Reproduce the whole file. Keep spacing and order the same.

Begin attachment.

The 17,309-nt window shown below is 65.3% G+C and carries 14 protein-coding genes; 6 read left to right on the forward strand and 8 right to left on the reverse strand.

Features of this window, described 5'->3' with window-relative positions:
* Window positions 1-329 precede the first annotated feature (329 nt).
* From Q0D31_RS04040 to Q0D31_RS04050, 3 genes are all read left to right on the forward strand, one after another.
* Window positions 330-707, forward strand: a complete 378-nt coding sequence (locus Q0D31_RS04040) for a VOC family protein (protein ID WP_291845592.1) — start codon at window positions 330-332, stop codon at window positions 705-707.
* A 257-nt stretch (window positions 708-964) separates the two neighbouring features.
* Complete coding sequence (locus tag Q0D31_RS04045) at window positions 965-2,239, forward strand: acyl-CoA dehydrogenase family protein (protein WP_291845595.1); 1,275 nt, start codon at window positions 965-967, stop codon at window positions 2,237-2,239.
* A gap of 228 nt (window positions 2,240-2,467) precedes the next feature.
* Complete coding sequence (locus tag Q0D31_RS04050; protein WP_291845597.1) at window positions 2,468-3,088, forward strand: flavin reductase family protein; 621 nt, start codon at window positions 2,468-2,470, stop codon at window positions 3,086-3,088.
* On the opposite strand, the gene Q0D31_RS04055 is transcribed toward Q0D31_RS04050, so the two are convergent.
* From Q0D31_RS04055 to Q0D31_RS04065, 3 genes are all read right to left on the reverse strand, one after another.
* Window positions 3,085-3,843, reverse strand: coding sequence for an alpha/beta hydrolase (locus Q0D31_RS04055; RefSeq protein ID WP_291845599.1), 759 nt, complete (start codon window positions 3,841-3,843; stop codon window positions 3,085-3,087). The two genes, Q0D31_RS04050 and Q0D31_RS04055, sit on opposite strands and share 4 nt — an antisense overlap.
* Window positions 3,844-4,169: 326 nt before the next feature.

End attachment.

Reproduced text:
The 17,309-nt window shown below is 65.3% G+C and carries 14 protein-coding genes; 6 read left to right on the forward strand and 8 right to left on the reverse strand.

Features of this window, described 5'->3' with window-relative positions:
* Window positions 1-329 precede the first annotated feature (329 nt).
* From Q0D31_RS04040 to Q0D31_RS04050, 3 genes are all read left to right on the forward strand, one after another.
* Window positions 330-707, forward strand: a complete 378-nt coding sequence (locus Q0D31_RS04040) for a VOC family protein (protein ID WP_291845592.1) — start codon at window positions 330-332, stop codon at window positions 705-707.
* A 257-nt stretch (window positions 708-964) separates the two neighbouring features.
* Complete coding sequence (locus tag Q0D31_RS04045) at window positions 965-2,239, forward strand: acyl-CoA dehydrogenase family protein (protein WP_291845595.1); 1,275 nt, start codon at window positions 965-967, stop codon at window positions 2,237-2,239.
* A gap of 228 nt (window positions 2,240-2,467) precedes the next feature.
* Complete coding sequence (locus tag Q0D31_RS04050; protein WP_291845597.1) at window positions 2,468-3,088, forward strand: flavin reductase family protein; 621 nt, start codon at window positions 2,468-2,470, stop codon at window positions 3,086-3,088.
* On the opposite strand, the gene Q0D31_RS04055 is transcribed toward Q0D31_RS04050, so the two are convergent.
* From Q0D31_RS04055 to Q0D31_RS04065, 3 genes are all read right to left on the reverse strand, one after another.
* Window positions 3,085-3,843, reverse strand: coding sequence for an alpha/beta hydrolase (locus Q0D31_RS04055; RefSeq protein ID WP_291845599.1), 759 nt, complete (start codon window positions 3,841-3,843; stop codon window positions 3,085-3,087). The two genes, Q0D31_RS04050 and Q0D31_RS04055, sit on opposite strands and share 4 nt — an antisense overlap.
* Window positions 3,844-4,169: 326 nt before the next feature.